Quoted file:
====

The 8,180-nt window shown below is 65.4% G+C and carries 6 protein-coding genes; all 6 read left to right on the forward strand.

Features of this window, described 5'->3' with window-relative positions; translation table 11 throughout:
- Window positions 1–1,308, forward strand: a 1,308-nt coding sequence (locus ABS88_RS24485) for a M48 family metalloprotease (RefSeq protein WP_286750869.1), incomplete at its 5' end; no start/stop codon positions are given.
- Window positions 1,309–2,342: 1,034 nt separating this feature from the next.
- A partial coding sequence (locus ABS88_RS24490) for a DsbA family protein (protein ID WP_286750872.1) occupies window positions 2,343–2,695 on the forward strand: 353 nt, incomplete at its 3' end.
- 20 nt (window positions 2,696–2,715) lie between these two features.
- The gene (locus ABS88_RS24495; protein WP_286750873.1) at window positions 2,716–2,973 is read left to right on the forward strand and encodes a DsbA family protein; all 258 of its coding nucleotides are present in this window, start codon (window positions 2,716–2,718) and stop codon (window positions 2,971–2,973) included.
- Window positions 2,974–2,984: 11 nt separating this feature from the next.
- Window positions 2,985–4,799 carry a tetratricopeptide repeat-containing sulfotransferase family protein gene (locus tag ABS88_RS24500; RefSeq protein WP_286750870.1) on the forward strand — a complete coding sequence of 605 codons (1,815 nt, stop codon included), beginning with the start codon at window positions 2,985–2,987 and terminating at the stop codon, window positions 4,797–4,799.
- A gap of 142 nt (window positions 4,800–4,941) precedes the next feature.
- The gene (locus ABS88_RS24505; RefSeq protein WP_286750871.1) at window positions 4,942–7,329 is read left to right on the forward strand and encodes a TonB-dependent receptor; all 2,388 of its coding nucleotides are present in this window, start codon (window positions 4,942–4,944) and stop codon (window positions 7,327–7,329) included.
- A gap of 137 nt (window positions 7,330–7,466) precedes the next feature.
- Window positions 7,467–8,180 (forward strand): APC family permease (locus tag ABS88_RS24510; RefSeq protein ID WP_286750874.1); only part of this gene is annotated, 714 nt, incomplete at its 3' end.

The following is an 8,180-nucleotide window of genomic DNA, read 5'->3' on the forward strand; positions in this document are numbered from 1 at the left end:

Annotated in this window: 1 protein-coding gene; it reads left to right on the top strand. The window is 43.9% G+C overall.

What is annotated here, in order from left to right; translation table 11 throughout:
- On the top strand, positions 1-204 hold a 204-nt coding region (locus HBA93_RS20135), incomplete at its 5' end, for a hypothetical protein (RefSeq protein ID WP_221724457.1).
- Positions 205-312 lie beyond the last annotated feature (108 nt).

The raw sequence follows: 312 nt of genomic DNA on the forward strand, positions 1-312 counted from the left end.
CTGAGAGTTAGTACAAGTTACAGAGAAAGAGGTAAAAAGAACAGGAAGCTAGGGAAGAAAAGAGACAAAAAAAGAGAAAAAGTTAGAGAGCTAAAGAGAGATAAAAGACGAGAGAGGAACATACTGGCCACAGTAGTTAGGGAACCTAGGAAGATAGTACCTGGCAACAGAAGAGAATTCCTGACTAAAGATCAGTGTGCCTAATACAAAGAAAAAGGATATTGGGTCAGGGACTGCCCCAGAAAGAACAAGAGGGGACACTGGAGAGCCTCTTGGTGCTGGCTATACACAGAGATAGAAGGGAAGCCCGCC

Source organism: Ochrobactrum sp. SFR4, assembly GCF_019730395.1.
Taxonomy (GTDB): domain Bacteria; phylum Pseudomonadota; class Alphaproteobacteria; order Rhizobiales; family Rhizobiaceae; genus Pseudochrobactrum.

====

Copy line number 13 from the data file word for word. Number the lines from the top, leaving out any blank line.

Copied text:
- Window positions 7,467–8,180 (forward strand): APC family permease (locus tag ABS88_RS24510; RefSeq protein ID WP_286750874.1); only part of this gene is annotated, 714 nt, incomplete at its 3' end.